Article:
Stephen
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17 of 17 people found the following review helpful By Bruce Miller on November 13, 2010
Format: Paperback
This is the clearest introduction to the Arduino microcontroller development system I have read. I'm a tinkerer and every page in this book made me want to buy it and write notes and ideas in it.

I jot brainstorms and questions in the margins - create links to other pages - correct a few minor errors and ambiguities ("darn it, is it pin 11 or pin 12?"). I write in updates and corrections from the ArduinoEvilGenius-com website. My copy is a dog's breakfast of pencil smudges, beverage stains and sticky notes.

30 Arduino Projects catches the spirit of the mildly mischievous Evil Genius Series. It is light-hearted, conversational, and fun-loving. Beautifully and clearly written; with tremendous respect for readers and what they really need to know.

Before finding this book, I was frustrated by Arduino books which were too fluffy, pompous, or just too complicated. This book hits the sweet spot for me.

North American readers may be confused by what seems to be a RadioShack parts list in the back of the book. Even the part numbers look like RadioShack numbers. But in fact, "RS" stands for the UK RadioSpares company. It is still worth checking the RadioSpares-com website for useful information. Luckily, the author gives a general list of other suppliers and sources.

Some of the photos are too murky to give more than a general idea of the actual layout of the schematic. Fortunately there is usually a line-drawing as well.

All of the programming is available as a quick, one-time, free download from the author's web site. I've never used "C" before and my high-school BASIC is rusty. But this friendly author explains and clarifies as you go along.
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38 of 43 people found the following review helpful By John Heath on October 1, 2010
Format: Kindle Edition Verified Purchase
Simon Monk provides Arduino newbies a guide that goes way beyond "Getting Started With Arduino", yet deals with the subject in an easy to read, accessible format. His projects are also far more practical eg he deals with flashing a simple led (like every other Arduino text) but then scales this up to high power Luxeon leds in various different applications but based on similar circuitry. This lead me to adapting one of his circuits to a real-world interest of mine, involving led lamps.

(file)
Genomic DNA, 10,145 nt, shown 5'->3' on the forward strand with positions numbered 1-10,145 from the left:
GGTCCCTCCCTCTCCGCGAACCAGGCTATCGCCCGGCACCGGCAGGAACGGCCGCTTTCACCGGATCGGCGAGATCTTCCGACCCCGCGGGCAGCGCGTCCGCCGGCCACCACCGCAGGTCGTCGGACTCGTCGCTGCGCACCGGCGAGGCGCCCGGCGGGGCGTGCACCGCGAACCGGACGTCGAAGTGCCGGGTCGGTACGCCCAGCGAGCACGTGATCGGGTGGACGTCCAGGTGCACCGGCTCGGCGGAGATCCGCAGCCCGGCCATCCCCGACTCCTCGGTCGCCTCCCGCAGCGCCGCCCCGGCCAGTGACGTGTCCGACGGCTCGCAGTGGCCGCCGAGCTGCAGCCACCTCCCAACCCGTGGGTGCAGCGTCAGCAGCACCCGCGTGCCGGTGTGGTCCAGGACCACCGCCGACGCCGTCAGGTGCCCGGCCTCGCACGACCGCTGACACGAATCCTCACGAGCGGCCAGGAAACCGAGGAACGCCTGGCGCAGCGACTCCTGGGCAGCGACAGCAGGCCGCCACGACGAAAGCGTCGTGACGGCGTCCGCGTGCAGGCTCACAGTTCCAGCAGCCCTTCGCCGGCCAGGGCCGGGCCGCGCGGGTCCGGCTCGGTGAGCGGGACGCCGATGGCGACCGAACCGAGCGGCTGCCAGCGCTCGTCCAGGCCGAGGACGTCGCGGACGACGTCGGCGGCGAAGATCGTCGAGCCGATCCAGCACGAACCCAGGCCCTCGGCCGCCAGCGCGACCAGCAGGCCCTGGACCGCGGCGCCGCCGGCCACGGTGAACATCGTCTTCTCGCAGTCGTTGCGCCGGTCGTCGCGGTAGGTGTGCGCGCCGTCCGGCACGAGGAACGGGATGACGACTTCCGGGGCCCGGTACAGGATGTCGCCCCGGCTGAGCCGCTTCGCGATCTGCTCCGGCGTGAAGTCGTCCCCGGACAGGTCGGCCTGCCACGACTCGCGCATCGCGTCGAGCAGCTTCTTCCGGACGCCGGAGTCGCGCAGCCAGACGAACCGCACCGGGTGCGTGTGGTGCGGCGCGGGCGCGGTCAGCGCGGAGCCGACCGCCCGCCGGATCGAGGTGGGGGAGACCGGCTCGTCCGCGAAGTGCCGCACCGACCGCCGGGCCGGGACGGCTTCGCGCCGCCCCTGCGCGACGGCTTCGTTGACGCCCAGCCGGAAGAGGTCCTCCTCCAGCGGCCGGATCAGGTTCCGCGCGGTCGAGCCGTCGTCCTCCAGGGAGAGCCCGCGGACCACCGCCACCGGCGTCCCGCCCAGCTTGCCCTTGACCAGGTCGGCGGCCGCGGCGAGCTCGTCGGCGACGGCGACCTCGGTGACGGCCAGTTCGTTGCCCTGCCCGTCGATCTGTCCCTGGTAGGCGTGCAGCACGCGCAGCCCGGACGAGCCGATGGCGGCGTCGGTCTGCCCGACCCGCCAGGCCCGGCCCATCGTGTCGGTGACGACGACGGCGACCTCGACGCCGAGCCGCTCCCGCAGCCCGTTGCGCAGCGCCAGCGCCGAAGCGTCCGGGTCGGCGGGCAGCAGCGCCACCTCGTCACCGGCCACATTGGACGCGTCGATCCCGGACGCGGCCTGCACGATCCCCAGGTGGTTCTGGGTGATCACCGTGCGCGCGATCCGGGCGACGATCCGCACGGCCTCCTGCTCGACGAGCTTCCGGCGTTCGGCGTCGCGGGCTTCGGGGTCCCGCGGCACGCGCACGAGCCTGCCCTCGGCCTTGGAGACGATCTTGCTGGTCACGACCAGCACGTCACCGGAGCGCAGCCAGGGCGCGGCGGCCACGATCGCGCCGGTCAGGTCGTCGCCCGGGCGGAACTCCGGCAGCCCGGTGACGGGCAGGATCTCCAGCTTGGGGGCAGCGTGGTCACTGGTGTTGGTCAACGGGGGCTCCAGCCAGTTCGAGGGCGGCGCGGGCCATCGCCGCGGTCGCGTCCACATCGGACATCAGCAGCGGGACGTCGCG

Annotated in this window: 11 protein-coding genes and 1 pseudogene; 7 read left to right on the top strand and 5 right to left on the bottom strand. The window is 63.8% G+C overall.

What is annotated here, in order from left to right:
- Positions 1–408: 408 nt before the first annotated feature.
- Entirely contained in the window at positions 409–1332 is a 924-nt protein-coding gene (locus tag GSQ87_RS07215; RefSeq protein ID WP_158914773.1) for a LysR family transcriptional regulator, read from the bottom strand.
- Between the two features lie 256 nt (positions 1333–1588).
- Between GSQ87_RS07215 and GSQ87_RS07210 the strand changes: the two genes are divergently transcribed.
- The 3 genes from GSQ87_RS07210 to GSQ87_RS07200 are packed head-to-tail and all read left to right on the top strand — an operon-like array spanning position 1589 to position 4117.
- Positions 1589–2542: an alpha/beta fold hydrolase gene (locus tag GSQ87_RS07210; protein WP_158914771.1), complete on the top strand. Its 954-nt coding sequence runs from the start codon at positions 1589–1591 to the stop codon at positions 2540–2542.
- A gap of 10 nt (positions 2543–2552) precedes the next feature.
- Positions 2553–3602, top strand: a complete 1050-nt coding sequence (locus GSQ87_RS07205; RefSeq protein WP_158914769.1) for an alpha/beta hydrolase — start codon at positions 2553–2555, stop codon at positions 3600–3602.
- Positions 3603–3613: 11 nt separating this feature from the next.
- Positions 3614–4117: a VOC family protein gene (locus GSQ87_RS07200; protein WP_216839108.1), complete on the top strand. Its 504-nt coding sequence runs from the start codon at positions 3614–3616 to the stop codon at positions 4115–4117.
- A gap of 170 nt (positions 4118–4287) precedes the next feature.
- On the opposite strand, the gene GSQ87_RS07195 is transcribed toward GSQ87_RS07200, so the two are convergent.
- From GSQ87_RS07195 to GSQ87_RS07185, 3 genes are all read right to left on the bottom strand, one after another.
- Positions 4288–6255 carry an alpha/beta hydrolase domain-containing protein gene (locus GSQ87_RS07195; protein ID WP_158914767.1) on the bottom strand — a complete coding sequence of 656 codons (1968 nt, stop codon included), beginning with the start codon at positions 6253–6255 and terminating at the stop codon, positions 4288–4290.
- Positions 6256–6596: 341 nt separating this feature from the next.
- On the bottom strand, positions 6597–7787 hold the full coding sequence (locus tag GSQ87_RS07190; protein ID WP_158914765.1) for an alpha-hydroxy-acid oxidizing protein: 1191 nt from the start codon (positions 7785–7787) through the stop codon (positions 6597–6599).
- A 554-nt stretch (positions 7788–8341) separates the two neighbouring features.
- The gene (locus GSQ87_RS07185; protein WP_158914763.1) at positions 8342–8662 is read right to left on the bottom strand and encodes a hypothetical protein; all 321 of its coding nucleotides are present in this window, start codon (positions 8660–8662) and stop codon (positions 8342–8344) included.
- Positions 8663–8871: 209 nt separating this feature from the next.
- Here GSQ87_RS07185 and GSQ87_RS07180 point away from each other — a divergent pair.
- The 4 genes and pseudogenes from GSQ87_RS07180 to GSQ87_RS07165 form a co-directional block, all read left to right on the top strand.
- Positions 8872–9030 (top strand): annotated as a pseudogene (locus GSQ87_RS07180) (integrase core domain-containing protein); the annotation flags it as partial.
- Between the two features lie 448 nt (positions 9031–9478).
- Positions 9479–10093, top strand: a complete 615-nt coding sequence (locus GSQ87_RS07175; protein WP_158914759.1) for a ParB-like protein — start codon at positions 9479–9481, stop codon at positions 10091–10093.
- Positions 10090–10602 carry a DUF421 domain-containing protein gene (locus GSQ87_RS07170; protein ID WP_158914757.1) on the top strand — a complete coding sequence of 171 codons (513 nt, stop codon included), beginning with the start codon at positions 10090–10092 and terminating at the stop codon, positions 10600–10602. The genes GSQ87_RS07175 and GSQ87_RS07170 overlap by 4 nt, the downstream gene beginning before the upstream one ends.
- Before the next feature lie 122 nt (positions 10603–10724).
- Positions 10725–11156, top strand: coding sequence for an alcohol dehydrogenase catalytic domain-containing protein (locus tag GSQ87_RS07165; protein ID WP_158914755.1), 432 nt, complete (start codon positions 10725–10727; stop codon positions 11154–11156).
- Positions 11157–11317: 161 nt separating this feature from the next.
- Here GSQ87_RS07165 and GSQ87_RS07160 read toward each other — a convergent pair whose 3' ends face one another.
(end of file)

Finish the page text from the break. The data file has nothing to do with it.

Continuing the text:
I look forward to a sequel where he might take us into the (so far) murky world of timers and interrupts, an area not covered very well (yet) in the Arduino world.
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13 of 13 people found the following review helpful By bk on February 3, 2011
Format: Paperback Verified Purchase
The first publication of this book disappointed me for a number of reasons. However, the updated issue, available now, has fixed certain errors and gone a long way to improve the book. It makes a good primer for neophyte hobby users of the Arduino. Whether I think there's evil genius afoot might encounter my debate. I was hoping for 30 very clever uses for the tiny microcontroller which is highly capable. While I envisioned projects like self-balancing two wheeled robots or ultrasonic or infrared personal radar, the book contains a progression of introductory experiments from lighting a single LED to operating an LED matrix and a few stops between. But if you are new to the electronics field and are wanting to engage in some educational fun, this book makes a good avenue on which you can get started. That being the case, I would name the book "30 Projects for the Aspiring Evil Genius." Googling the words arduino and tutorial will produce even more ideas --once this book has gotten you started, of course.